One of the most overwhelming pieces of the learning to drive puzzle is learning how to overtake safely in your driving lessons.
It doesn’t matter how experienced you are, when your driving instructor asks you to pass a slower-moving vehicle, it’s a nerve-wracking time! The slower driver in front of you could be anything from another learner driver on their driving lessons, to a heavy lorry that’s taking its time going uphill due to the weight of the vehicle.
When someone is chugging along ahead of you, your driving instructor will give you the guidance you need to pull out and pass the car ahead.
The problem? Well, most drivers aren’t great at overtaking safely. There’s not enough thought put into overtaking the slower vehicles on the road. Many of them out there have either forgotten what they learned during their driving lessons, or they are careless – both are dangerous situations! So, how should you overtake?
And how do you overtake safely? There are specific processes you should follow if you want to make sure that you are safe on the road. Let’s take a look:
Do You Need To Overtake The Car?
Before you overtake on the road – whether you are in your driving lessons or not – you need to decide whether you really need to overtake the car in the first place.
If you have somewhere to be and the road is safe to overtake, proceed with caution. If you don’t need to leave the road any time soon, stay behind the car and continue safely.
You’ll learn during your driving lessons to plan ahead when you overtake. The best overtaking maneuvers are those that have enough space for you to go faster, cross the lane and pass the car, then cross back and return to average speed.
It would help if you had a good stretch of road ahead to get it right. Without clear space and adequate road conditions, you could end up in a dangerous place – not ideal! Avoid overtaking on a hill where possible, and look ahead of the car in front of you before you start moving.
It would help if you made sure that there is enough room for you to go in front of the car ahead. Unless the conditions are 100% ideal, do not attempt to overtake – and definitely do not overtake more than one car at a tie.
When you decide the time is right to overtake, drop back to allow space to speed up. Then, watch your rearview mirrors to ensure that cars behind you can see you dropping back. Indicate (mirror, signal, maneuver, remember?) that you are about to overtake and don’t leave until you’ve done these things.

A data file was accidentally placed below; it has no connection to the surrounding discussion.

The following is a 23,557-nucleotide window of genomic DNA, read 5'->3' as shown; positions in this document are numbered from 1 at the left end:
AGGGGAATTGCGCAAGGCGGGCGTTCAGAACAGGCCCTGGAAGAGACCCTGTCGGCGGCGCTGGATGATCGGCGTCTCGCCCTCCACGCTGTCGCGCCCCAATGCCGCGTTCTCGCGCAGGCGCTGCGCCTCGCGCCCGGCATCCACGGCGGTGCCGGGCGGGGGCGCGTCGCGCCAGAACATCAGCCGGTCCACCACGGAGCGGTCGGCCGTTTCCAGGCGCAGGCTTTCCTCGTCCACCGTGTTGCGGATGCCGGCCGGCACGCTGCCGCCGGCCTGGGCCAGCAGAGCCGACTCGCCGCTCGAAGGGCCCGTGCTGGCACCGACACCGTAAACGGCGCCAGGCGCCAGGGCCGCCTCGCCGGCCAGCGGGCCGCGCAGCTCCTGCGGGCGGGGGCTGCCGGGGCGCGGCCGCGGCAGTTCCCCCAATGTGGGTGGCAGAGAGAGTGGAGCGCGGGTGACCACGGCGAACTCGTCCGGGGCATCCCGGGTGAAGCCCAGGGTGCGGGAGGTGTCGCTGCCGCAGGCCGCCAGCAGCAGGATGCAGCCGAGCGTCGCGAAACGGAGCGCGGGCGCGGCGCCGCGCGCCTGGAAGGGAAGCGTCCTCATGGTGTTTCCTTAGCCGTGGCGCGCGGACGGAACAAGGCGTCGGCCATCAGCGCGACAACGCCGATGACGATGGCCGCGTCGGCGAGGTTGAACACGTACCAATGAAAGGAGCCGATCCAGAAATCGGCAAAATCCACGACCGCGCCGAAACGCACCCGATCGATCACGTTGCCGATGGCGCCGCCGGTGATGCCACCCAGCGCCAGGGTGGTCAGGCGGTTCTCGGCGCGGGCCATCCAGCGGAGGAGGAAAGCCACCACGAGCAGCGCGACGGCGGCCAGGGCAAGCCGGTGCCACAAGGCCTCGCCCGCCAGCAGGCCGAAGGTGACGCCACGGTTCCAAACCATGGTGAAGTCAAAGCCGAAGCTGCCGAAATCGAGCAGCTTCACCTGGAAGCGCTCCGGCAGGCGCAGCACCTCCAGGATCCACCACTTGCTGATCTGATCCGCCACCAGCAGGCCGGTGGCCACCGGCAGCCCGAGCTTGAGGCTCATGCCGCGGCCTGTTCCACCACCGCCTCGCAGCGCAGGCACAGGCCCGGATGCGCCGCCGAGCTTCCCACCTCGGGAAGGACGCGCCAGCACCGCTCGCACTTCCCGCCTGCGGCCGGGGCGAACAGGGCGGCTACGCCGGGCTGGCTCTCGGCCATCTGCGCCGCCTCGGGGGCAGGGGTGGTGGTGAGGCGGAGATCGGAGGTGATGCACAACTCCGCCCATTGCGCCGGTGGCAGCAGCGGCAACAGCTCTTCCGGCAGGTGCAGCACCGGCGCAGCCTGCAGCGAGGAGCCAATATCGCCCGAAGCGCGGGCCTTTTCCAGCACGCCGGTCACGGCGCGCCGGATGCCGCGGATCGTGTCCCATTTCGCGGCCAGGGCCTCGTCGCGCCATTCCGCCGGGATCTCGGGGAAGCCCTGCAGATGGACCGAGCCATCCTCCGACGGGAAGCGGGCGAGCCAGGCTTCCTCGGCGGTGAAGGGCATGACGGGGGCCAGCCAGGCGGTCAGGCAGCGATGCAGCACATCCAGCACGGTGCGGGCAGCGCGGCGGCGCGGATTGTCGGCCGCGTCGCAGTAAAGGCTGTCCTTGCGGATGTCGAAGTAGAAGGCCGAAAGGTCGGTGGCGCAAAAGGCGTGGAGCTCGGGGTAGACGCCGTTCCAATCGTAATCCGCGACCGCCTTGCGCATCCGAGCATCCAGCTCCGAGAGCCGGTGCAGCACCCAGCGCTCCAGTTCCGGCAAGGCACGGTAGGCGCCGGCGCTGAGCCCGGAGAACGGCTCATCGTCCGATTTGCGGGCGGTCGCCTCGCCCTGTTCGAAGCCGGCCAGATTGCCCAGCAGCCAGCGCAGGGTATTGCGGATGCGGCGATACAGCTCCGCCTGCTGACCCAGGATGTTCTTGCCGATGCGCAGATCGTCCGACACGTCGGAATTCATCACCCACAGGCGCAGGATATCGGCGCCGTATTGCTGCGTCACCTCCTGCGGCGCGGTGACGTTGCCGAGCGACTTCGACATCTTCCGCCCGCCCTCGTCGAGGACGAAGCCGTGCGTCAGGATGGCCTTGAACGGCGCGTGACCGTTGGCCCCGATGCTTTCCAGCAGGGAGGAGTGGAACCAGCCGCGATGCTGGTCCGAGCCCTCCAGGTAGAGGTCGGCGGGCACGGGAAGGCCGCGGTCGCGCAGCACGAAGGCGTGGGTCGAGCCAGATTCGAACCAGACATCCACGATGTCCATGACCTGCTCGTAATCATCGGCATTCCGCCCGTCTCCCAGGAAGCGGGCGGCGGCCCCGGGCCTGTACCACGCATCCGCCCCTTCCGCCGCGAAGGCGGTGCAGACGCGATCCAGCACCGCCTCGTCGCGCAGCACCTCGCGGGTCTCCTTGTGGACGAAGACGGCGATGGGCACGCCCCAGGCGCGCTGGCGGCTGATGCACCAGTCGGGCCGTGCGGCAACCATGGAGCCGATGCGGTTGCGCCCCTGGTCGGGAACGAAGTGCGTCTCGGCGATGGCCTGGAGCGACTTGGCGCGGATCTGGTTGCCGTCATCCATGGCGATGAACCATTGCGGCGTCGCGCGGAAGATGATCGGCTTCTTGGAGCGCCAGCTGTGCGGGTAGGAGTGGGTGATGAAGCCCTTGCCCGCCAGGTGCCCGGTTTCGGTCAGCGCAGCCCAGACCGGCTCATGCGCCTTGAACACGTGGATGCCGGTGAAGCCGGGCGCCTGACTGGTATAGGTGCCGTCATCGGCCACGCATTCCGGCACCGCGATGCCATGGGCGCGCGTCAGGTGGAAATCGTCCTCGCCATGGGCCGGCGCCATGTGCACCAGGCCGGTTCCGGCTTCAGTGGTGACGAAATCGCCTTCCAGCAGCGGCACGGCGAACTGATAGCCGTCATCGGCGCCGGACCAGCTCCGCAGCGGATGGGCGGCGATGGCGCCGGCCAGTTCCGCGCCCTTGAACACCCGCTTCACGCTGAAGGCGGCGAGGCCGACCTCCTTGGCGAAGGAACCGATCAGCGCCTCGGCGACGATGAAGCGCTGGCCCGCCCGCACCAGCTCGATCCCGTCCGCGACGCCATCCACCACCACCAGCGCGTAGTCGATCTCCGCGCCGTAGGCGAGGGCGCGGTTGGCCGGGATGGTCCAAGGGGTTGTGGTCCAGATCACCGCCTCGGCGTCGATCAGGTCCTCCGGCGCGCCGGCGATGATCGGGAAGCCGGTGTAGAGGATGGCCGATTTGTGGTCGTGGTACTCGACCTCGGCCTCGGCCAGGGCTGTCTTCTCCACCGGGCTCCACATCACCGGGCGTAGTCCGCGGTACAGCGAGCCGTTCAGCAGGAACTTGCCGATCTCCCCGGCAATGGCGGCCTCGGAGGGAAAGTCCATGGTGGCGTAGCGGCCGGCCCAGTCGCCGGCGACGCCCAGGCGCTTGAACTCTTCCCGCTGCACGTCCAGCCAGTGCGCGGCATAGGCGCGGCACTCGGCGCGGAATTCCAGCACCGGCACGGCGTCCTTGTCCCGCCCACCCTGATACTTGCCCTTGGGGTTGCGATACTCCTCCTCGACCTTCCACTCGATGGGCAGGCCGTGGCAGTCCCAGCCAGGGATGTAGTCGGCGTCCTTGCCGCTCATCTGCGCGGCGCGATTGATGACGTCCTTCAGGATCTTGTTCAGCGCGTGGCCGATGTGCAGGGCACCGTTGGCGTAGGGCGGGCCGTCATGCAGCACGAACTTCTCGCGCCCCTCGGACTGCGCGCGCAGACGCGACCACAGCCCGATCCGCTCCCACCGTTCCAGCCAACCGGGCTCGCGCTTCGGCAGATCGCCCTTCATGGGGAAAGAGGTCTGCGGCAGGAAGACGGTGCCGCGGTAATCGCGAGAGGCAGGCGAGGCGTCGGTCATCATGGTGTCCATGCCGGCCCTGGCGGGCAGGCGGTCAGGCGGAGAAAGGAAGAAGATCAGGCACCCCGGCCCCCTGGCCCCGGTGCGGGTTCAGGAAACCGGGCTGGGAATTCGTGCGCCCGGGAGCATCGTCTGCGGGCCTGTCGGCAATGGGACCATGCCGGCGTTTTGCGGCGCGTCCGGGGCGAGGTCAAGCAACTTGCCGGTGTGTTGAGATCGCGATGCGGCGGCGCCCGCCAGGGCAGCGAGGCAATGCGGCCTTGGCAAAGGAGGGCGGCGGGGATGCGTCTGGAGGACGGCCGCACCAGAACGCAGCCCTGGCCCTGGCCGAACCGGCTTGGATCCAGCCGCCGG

Now that you’ve checked that the road is safe and you’ve pulled back from the car in front, turning on your indicator, it’s time to go. Keep an eye on the road as you move, and if you spot a car in front or someone behind trying to overtake you, bail out and get back to the right side of the road.
The key is safety, which means that you need to be decisive. The less time you spend on the opposite side of the road, the safer you will be. Build your speed and steer smoothly to the other side of the road. You want to be faster than the car ahead.
Don’t Slow Down Yet!
After you have overtaken the slower car in front, keep accelerating until you have more space and can safely move in front.
Moving Back To The Right Lane
You should wait to pull back into the correct lane until you can see the whole of the car behind you in the rearview mirror. There’s no use being just one car length ahead – if you have to hit the brakes for whatever reason, you’ll be the culprit of a pile-up.
Give yourself and the other car plenty of space and don’t take your foot off the accelerator until you are back in the right lane. It’s then that you can ease back to the correct speed.
It Pays To Be Polite
As important as it is for the driving instructors to teach you how to overtake, you also need to know how to be passed by cars behind you. You should always remain vigilant that a vehicle behind will want to pull in front of you.
Being a consistent driver on the road will help the cars behind to assess whether they can pull in front of you, so if you see someone getting ready to overtake, maintain your speed and help them with the maneuver.
Going too fast to keep them behind you could make things dangerous, and going too slow will interrupt them if they need to bail out!
It’s essential to remain as safe as possible on the road – for your own driving as well as everyone else.